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I wanted to know what's the best approach to take on, when starting work on a CSS of a big project? Because I see on most big projects (like wordpress) that they bunch all the classes sharing same properties together, however, how can you know before hand that they'll be matched, or is that the post-programming micro-work?

Anyway, Just wanted to know the best practises for grouping classes, ids and such, and what's the industry standard approach on this manner.


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I think the biggest thing is going to be DRY code. Using something like or similar to make managing your CSS easier will make things nicer for you in the long run. – djlumley Aug 15 '11 at 6:54
I use SASS. I will never willingly touch "plain" CSS again. It makes these sort of decisions "more natural" and can greatly facilitate with layout/maintenance. – user166390 Aug 15 '11 at 6:54
Related:… – Chetan Aug 15 '11 at 7:23
@djilumely what is does it mean DRY code? – Itai Sagi Aug 24 '11 at 23:01
@Itai: Don't Repeat Yourself - – Jens Roland Aug 29 '11 at 9:03
up vote 8 down vote accepted

CSS Frameworks

For big projects, you'll likely want extra functionality on top of 'regular' css, like nesting, inheritance and mixins. Either one of these should get the job done:

Performance optimization

Also, you'll want to do automatic performance optimization (concatenation, minification, and compression of source files), so take a look at:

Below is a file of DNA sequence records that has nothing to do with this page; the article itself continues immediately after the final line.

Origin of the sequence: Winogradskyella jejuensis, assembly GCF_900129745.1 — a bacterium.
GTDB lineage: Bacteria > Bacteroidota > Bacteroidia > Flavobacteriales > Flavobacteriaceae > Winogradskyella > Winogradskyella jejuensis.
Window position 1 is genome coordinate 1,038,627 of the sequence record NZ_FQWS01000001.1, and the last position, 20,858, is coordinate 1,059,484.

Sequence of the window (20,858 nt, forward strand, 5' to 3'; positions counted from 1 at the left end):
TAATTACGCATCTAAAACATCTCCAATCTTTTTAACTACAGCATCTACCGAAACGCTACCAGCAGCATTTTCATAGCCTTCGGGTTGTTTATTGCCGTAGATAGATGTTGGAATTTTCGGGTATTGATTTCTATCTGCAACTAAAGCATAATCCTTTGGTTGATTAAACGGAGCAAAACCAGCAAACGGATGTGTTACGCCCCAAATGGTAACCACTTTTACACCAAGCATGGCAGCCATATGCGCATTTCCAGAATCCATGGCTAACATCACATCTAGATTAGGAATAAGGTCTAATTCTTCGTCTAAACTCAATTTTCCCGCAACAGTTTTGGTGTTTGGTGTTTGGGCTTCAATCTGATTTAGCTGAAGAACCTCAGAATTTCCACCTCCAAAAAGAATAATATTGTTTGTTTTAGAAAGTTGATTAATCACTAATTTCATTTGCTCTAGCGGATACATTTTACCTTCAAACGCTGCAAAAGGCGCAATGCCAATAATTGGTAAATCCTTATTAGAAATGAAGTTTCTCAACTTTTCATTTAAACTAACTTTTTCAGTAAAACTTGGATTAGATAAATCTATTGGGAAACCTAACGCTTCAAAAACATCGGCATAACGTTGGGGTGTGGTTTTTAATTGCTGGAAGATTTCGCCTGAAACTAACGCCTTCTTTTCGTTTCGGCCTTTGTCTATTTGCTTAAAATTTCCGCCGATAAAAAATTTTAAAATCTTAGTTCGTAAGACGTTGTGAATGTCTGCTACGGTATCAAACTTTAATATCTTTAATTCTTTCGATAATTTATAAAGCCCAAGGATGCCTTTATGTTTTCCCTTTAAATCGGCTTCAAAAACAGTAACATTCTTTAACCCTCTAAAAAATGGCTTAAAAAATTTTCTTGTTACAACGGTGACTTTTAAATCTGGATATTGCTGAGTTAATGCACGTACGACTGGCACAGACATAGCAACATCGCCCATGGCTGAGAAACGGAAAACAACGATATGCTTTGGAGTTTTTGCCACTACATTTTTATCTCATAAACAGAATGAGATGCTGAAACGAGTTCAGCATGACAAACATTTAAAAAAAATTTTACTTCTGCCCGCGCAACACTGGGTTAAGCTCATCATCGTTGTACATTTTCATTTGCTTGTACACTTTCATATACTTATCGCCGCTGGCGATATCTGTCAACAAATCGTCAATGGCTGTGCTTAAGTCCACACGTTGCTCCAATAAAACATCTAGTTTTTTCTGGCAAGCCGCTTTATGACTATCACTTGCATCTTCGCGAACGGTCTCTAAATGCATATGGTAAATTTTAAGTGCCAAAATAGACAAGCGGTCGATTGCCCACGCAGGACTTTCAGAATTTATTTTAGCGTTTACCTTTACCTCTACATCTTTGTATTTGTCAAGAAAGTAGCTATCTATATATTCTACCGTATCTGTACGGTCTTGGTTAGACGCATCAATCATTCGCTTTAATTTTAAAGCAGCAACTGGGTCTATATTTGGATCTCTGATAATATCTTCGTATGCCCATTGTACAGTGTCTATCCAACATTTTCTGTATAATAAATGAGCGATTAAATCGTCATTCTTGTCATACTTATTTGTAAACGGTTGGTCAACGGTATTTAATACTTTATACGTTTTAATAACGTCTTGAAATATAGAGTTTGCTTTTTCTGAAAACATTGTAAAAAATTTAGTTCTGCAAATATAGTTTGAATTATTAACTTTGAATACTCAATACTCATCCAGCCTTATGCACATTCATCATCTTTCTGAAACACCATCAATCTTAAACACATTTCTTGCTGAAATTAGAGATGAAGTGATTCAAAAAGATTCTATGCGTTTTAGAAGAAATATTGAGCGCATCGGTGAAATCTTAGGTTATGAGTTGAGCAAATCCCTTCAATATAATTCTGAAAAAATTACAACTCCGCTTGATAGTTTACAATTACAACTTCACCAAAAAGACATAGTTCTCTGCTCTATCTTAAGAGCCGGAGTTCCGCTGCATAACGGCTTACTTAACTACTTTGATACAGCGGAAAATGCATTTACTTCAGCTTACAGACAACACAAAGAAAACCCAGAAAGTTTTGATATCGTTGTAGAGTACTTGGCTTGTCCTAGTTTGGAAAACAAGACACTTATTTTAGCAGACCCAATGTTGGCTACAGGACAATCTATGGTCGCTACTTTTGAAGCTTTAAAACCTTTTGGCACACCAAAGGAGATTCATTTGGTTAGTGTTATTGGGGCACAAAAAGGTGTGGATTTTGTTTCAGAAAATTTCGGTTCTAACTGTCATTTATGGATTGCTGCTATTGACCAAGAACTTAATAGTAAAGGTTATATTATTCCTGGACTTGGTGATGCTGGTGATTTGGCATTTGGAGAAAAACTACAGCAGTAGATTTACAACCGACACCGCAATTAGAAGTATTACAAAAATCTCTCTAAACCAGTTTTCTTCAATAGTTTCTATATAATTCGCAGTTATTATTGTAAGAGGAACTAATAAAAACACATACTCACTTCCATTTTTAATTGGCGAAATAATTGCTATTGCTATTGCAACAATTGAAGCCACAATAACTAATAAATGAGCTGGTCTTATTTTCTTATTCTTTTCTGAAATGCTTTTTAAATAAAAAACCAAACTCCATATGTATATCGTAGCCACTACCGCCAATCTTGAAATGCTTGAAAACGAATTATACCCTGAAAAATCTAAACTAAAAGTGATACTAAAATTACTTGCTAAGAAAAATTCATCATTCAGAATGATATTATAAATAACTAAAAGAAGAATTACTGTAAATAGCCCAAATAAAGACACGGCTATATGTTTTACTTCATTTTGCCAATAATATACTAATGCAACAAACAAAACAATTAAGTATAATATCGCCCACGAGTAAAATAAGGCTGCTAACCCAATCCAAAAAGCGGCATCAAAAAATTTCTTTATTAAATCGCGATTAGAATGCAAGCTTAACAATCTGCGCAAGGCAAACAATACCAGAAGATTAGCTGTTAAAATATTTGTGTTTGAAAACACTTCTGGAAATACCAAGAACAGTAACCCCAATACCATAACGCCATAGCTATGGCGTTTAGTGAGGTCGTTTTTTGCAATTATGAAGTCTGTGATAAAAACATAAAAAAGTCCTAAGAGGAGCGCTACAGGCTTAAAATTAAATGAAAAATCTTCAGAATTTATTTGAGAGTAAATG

or whatever suits your development platform.


Many large sites use some kind of prefix on class names to separate style classes from script classes. E.g.:

<div class="navigation dynHomepageNav">(...)</div>

Where the dyn* class is used as a selector in scripts, while the navigation class is used for styling. The benefit is you can have coders refactoring scripts without touching the design, and designers changing the templates without worrying about breaking functionality.

However, with modern Javascript frameworks and HTML5 you can do better; use semantic naming for IDs and classes, apply style using those IDs and classes, and use data-* attributes for all script hooks instead. Example:

<section class="navigation" data-hook="homepageNav">(...)</div>

Which you will style using the class identifier:

.navigation {
  border: 1px dotted #9c9;
  padding: 12px;

And script using the data hook (using James Padolsey's data selector attribute for jQuery):


It may not be as concise or look as familiar as the good old use-semantic-classes-for-everything method, but it will create a neat separation of style and behavioral properties, which you'll appreciate once you have 50.000 lines of HTML and you need to revamp the design.

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You make a good point in your last Naming section however things could get very messy this way, if you've got a lot of classes floating around. – Bojangles Aug 15 '11 at 11:51
Also, I'm surprised you haven't mentioned LESS in your CSS frameworks. – Bojangles Aug 15 '11 at 11:51
@JamWaffles: ah of course, LESS just slipped my mind. Thanks! – Jens Roland Aug 15 '11 at 13:36
And the CSS framework Stylus too – KajMagnus Jan 20 '15 at 19:58

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